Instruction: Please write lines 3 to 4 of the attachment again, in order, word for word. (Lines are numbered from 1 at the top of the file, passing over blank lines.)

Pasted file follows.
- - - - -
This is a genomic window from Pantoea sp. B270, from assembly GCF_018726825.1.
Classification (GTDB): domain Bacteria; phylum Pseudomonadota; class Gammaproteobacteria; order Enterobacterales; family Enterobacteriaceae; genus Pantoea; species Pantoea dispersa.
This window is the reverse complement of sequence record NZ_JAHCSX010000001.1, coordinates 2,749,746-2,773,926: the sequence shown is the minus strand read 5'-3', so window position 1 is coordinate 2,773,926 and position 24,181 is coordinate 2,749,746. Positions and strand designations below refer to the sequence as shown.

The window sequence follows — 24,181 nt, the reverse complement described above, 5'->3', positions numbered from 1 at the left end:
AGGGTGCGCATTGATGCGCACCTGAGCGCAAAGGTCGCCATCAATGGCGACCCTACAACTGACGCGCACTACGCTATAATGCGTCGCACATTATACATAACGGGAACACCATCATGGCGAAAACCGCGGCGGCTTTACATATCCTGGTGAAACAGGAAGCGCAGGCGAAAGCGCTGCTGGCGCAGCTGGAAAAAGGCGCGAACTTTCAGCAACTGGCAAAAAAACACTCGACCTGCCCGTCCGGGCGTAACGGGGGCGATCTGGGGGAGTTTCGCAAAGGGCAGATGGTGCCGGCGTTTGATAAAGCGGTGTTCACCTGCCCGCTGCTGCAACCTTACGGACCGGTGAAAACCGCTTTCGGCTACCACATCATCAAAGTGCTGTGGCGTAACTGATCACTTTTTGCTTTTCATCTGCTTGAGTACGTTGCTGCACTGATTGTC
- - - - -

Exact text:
This window is the reverse complement of sequence record NZ_JAHCSX010000001.1, coordinates 2,749,746-2,773,926: the sequence shown is the minus strand read 5'-3', so window position 1 is coordinate 2,773,926 and position 24,181 is coordinate 2,749,746. Positions and strand designations below refer to the sequence as shown.

The window sequence follows — 24,181 nt, the reverse complement described above, 5'->3', positions numbered from 1 at the left end: